The new Ventura Cigar Co Project805

Yesterday, a post on Facebook grabbed my attention. It was from Ventura Cigar Co talking about a new tobacco being used in a new cigar. Huh? “New” tobacco? Couldn’t figure out how that part really worked, so I thought I’d take a look. Now I’m intrigued.

Project805 is using a tobacco called Andullo. As it turns out, Andullo isn’t a new type of tobacco, it’s not even an old type of tobacco. Rather, it is a curing process used on a small Caribbean Island. I learned this after a Ventura Cigar rep replied to a post I made over on Tobacco cured in the Andullo method is usually smoked in pipes, not in cigars.

Here is more infomation about the Andullo and Project805 from Ventura Cigar Co.

Andullo cigar tobacco

The Andullo process

You’ve never heard of it, you want to try it… But what IS Andullo?

Andullo is the mystery tobacco in Project805. It’s the soul of the stick, and is what gives this Dominican Puro uncharacteristic complexity and flavor.

Want to know more? Need to know all about Andullo? Read on my friend…

The Andullo in Project805 is native to the south Dominican Republic; however, Andullo has been enjoyed by the indigenous peoples of the Caribbean for at least 500 years. Traditionally users carve a pipe out of petrified Andullo, sprinkle fresh Andullo flakes into the pipe and smoke it.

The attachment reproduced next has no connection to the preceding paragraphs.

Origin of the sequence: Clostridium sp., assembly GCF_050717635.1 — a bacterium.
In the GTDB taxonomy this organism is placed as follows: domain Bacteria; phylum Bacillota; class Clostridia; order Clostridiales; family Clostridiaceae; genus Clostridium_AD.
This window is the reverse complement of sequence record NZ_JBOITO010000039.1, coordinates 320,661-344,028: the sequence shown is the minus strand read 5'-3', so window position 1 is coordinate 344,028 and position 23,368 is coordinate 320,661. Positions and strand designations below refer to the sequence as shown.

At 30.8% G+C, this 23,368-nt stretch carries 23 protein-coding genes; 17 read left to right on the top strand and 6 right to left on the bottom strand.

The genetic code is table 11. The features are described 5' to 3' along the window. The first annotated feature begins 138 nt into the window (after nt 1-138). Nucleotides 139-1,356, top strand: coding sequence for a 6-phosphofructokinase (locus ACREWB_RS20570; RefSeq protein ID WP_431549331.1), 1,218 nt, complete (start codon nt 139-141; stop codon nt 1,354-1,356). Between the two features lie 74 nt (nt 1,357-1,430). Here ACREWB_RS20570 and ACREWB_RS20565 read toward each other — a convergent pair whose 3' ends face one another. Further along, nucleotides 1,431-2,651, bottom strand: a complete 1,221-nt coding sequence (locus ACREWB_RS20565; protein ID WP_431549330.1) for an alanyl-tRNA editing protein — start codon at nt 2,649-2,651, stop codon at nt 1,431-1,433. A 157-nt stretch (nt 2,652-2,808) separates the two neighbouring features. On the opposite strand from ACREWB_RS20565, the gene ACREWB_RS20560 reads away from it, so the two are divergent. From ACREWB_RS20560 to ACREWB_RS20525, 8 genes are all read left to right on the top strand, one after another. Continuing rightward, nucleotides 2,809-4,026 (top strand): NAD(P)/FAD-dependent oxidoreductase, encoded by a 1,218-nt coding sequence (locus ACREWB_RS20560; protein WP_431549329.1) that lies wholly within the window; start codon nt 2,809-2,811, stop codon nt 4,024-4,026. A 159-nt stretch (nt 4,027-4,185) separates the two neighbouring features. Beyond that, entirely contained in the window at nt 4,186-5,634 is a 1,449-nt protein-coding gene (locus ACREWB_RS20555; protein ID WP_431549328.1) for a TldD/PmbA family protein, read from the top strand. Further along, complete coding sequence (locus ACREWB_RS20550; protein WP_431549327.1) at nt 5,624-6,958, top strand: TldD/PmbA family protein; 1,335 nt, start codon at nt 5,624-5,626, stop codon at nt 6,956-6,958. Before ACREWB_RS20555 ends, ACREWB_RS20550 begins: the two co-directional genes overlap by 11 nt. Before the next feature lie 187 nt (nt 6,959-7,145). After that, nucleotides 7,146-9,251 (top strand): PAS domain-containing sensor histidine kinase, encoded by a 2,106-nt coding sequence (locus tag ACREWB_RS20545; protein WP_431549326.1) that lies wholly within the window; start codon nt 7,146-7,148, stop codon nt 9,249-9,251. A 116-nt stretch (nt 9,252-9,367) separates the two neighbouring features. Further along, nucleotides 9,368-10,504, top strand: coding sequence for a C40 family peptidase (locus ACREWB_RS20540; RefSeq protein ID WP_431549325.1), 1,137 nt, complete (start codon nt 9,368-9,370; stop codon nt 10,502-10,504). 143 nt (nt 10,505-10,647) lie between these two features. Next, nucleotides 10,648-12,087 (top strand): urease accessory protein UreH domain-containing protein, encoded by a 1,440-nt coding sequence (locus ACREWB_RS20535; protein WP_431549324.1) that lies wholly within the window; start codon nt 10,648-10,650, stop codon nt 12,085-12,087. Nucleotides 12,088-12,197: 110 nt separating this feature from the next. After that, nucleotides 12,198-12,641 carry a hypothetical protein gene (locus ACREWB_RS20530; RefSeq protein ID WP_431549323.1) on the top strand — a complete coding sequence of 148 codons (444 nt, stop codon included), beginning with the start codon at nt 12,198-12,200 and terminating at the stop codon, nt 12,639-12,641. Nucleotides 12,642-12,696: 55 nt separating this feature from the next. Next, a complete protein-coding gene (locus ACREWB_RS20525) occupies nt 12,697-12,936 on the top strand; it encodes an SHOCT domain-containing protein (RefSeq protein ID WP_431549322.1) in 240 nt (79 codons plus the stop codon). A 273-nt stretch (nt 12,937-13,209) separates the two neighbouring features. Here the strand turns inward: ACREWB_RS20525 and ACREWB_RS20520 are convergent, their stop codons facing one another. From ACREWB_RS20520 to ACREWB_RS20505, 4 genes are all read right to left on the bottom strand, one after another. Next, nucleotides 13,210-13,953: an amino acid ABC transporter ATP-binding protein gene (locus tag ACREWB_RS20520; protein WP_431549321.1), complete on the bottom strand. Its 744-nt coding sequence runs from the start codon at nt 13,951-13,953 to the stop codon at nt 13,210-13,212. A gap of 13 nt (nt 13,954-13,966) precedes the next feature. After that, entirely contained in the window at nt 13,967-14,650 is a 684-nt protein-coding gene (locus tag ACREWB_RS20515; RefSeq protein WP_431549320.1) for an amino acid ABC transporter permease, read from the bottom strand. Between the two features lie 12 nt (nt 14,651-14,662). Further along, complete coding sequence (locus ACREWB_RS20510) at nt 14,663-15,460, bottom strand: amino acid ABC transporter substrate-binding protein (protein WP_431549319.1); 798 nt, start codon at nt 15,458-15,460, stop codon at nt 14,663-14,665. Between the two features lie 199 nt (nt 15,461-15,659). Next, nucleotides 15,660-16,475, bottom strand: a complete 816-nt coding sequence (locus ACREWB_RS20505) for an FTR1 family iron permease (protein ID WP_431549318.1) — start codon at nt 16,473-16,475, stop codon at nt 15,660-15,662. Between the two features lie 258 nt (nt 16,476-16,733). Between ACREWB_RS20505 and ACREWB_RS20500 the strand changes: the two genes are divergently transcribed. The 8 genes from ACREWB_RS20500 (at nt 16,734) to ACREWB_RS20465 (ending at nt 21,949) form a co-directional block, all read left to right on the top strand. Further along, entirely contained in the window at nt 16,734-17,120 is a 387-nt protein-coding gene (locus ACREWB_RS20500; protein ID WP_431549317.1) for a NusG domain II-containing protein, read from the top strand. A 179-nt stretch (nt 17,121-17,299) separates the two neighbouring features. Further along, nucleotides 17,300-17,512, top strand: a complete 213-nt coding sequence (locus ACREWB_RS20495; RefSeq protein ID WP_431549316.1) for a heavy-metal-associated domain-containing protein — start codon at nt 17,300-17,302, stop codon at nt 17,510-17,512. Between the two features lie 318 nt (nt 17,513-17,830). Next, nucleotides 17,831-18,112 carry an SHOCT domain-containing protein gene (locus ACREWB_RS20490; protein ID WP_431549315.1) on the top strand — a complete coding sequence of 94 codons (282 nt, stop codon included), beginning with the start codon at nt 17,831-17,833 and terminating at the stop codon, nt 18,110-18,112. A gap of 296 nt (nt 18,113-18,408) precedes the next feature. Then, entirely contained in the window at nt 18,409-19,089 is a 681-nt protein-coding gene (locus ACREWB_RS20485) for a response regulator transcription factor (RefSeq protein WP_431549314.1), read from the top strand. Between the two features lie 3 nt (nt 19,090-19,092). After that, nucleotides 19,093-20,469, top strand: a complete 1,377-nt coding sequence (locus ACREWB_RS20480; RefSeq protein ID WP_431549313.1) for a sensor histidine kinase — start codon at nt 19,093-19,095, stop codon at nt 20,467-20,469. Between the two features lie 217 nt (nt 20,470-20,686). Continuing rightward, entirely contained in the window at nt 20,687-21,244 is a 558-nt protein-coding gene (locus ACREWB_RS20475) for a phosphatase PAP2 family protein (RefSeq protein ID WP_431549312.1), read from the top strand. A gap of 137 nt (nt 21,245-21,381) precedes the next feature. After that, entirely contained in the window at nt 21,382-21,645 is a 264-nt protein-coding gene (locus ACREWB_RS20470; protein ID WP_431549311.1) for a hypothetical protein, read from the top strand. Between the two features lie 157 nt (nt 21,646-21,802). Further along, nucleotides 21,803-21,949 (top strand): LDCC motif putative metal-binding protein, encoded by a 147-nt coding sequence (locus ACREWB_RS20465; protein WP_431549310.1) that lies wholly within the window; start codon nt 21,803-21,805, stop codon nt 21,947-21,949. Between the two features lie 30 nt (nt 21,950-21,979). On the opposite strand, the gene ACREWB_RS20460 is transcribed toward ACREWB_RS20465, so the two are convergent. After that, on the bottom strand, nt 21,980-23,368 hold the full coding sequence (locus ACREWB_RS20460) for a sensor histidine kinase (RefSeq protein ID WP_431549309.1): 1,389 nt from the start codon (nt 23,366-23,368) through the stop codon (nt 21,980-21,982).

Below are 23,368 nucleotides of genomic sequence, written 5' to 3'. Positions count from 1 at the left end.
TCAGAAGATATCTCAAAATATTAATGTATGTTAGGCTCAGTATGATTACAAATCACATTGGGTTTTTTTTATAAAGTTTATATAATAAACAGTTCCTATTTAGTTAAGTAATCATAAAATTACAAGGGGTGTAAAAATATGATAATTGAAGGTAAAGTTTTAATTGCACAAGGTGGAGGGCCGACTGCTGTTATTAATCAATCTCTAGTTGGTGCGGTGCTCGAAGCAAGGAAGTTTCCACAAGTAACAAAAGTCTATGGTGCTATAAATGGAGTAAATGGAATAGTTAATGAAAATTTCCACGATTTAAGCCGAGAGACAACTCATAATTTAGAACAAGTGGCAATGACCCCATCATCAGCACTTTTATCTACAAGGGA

Though the tobacco is colloquially referred to as Andullo, it is the process not the leaf that makes the Andullo tobacco unique. Typical cigar tobacco leaf processing includes tying together freshly picked tobacco leaves and hanging these bunches in a barn to cure, after which leaf is placed into 1-ton stacks (Pilons) to ferment. The Andullo process is different. Tobacco leaf from the Rabito and Quin Diaz tobacco plants is harvested and piled into a series of palm seed pods called Yagua. When filled, the palm seed pods are wrapped in a thick, natural rope compressing the Andullo into a dense, rigid, 6-foot long bar nearly 5-inches in diameter. Stacked in a barn, and rotated at regular intervals, the Andullo ferments in the yagua for up to 2 years. When fermentation is finally complete, the resulting product is a leathery, dark, aromatic, earthy sweet all-natural tobacco leaf.

The moisture content and natural aromas make it perfect tobacco for cigars, though it has never been used in premium cigars until now. Ventura Cigar Company brings it to you in Project805.

Want to know more about the cigar, frontmarks, and more? Click over to:

I’m hoping to find these soon so I can give them a try. So far it looks like local retailers might be limited.

About the author

Isaac Miller is a stay at home dad, kayak fisherman and a cigar fiend.